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Const@ntine

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## Homework Statement

So, I have this problem here that's pretty basic, but the solution manual sets different axes, and I'm having a bit of trouble understanding the geometry part, meaning how he applies the given forces to the new axes.

A model airplane of mass 0.750 kg fl ies with a speed of 35.0 ms in a horizontal circle at the end of a 60.0 m control wire. The forces exerted on the airplane are shown in Figure P6.63: the tension in the control wire, the gravitational force, and aerodynamic lift that acts at θ = 20.0° inward from the vertical. Compute the tension in the wire, assuming it makes a constant angle of 20.0° with the horizontal.First of all, here's the main pic:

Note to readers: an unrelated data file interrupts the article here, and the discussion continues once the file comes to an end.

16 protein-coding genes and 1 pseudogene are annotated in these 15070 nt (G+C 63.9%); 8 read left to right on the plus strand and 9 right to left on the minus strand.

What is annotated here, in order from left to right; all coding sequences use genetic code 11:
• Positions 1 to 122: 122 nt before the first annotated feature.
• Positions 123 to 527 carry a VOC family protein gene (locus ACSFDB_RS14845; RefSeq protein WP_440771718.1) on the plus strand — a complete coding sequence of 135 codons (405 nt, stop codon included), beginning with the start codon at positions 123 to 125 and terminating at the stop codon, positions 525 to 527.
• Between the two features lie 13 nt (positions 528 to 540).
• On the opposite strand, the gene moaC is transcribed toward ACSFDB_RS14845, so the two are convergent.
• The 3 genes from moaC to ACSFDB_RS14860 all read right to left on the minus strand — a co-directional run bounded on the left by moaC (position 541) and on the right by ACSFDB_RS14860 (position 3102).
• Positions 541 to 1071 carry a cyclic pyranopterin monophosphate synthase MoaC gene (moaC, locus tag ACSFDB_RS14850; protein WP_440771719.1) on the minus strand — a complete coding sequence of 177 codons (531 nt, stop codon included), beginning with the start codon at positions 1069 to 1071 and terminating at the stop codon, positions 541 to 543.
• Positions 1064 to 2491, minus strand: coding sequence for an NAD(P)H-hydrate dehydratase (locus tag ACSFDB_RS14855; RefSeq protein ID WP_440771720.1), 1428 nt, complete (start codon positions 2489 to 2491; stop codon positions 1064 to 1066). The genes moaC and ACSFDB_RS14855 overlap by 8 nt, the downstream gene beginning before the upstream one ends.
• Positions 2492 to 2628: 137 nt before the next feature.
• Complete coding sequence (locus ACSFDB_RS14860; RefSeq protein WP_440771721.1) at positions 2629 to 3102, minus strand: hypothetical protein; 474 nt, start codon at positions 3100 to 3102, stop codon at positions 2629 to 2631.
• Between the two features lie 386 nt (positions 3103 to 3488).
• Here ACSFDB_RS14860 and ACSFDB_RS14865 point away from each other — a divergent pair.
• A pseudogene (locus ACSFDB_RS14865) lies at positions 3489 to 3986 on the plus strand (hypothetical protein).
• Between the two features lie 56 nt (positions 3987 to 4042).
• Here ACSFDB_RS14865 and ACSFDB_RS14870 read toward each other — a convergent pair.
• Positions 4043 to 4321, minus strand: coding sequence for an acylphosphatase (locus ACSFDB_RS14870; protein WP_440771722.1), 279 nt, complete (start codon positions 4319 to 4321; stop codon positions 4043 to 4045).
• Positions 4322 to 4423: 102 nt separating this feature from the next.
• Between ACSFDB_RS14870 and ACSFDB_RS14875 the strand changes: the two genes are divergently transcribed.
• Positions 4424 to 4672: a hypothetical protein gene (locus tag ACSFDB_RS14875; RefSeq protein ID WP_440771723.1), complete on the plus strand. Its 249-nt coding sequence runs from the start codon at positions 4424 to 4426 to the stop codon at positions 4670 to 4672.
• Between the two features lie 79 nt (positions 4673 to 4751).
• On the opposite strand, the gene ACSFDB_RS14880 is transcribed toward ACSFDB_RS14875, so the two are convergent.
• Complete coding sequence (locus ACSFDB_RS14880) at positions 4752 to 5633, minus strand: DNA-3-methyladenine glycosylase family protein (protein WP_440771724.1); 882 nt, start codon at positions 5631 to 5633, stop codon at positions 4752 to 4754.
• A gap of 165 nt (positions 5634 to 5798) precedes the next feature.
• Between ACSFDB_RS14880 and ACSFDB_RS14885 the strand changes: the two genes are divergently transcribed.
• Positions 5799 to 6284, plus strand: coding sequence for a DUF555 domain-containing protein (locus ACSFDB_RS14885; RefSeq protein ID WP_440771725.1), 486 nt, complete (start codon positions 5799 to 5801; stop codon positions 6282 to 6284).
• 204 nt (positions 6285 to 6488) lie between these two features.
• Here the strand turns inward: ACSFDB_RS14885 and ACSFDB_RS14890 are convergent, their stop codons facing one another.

## Homework Equations

It's the geometry part that gives me trouble.

## The Attempt at a Solution

He finds the radius of the circular trajectory that the plane follows:

No trouble here, we just take the direction of T as the hypotenouse and going with cosθ = r/l finds the radius.

Then there's this:

English is not my native language, so I'm not sure whether he means that x and y are the crossed lines, or the lines that "fall on top" the directions of T & F respectively. From the test I'm getting the latter, but if I try to apply the usual cosx = adjacent/hypotenouse and sinx = opposite/hypotenouse, I can't figure out how he gets his results.

I'd appreciate some help!

PS: I know this isn't exactly a "problem" with statements and such, but it's only this part that troubles me, and I didn't know where else to post it.